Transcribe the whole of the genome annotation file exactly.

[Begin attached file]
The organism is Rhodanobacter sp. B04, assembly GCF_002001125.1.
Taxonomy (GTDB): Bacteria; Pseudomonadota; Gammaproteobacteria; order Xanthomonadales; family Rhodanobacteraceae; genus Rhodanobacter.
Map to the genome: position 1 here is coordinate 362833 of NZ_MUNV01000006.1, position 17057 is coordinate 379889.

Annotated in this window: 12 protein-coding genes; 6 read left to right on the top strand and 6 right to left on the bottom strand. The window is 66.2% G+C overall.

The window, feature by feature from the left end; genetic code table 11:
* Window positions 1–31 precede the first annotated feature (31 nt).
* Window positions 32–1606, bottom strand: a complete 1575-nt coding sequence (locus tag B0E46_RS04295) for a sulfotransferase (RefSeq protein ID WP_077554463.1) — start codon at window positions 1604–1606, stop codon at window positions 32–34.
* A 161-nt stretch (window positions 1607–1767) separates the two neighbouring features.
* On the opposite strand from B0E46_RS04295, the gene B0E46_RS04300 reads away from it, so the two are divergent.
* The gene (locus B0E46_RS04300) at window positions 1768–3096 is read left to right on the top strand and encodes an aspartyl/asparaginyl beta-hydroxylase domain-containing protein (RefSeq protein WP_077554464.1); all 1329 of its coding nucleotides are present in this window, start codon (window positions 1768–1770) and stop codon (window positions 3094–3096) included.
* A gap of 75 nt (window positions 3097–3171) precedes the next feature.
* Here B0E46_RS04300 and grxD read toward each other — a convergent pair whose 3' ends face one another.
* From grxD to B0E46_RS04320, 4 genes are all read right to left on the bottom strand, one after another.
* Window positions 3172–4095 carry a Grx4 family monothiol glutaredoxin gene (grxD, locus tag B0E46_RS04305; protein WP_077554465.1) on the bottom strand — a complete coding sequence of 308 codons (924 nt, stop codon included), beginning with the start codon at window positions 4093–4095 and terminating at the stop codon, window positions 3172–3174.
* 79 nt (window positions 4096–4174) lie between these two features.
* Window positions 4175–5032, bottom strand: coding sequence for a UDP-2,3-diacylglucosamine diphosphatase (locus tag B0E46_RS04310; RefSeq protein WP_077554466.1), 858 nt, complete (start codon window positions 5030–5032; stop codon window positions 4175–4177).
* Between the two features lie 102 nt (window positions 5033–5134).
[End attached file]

The organism is Rhodanobacter sp. B04, assembly GCF_002001125.1.
Taxonomy (GTDB): Bacteria; Pseudomonadota; Gammaproteobacteria; order Xanthomonadales; family Rhodanobacteraceae; genus Rhodanobacter.
Map to the genome: position 1 here is coordinate 362833 of NZ_MUNV01000006.1, position 17057 is coordinate 379889.

Annotated in this window: 12 protein-coding genes; 6 read left to right on the top strand and 6 right to left on the bottom strand. The window is 66.2% G+C overall.

The window, feature by feature from the left end; genetic code table 11:
* Window positions 1–31 precede the first annotated feature (31 nt).
* Window positions 32–1606, bottom strand: a complete 1575-nt coding sequence (locus tag B0E46_RS04295) for a sulfotransferase (RefSeq protein ID WP_077554463.1) — start codon at window positions 1604–1606, stop codon at window positions 32–34.
* A 161-nt stretch (window positions 1607–1767) separates the two neighbouring features.
* On the opposite strand from B0E46_RS04295, the gene B0E46_RS04300 reads away from it, so the two are divergent.
* The gene (locus B0E46_RS04300) at window positions 1768–3096 is read left to right on the top strand and encodes an aspartyl/asparaginyl beta-hydroxylase domain-containing protein (RefSeq protein WP_077554464.1); all 1329 of its coding nucleotides are present in this window, start codon (window positions 1768–1770) and stop codon (window positions 3094–3096) included.
* A gap of 75 nt (window positions 3097–3171) precedes the next feature.
* Here B0E46_RS04300 and grxD read toward each other — a convergent pair whose 3' ends face one another.
* From grxD to B0E46_RS04320, 4 genes are all read right to left on the bottom strand, one after another.
* Window positions 3172–4095 carry a Grx4 family monothiol glutaredoxin gene (grxD, locus tag B0E46_RS04305; protein WP_077554465.1) on the bottom strand — a complete coding sequence of 308 codons (924 nt, stop codon included), beginning with the start codon at window positions 4093–4095 and terminating at the stop codon, window positions 3172–3174.
* 79 nt (window positions 4096–4174) lie between these two features.
* Window positions 4175–5032, bottom strand: coding sequence for a UDP-2,3-diacylglucosamine diphosphatase (locus tag B0E46_RS04310; RefSeq protein WP_077554466.1), 858 nt, complete (start codon window positions 5030–5032; stop codon window positions 4175–4177).
* Between the two features lie 102 nt (window positions 5033–5134).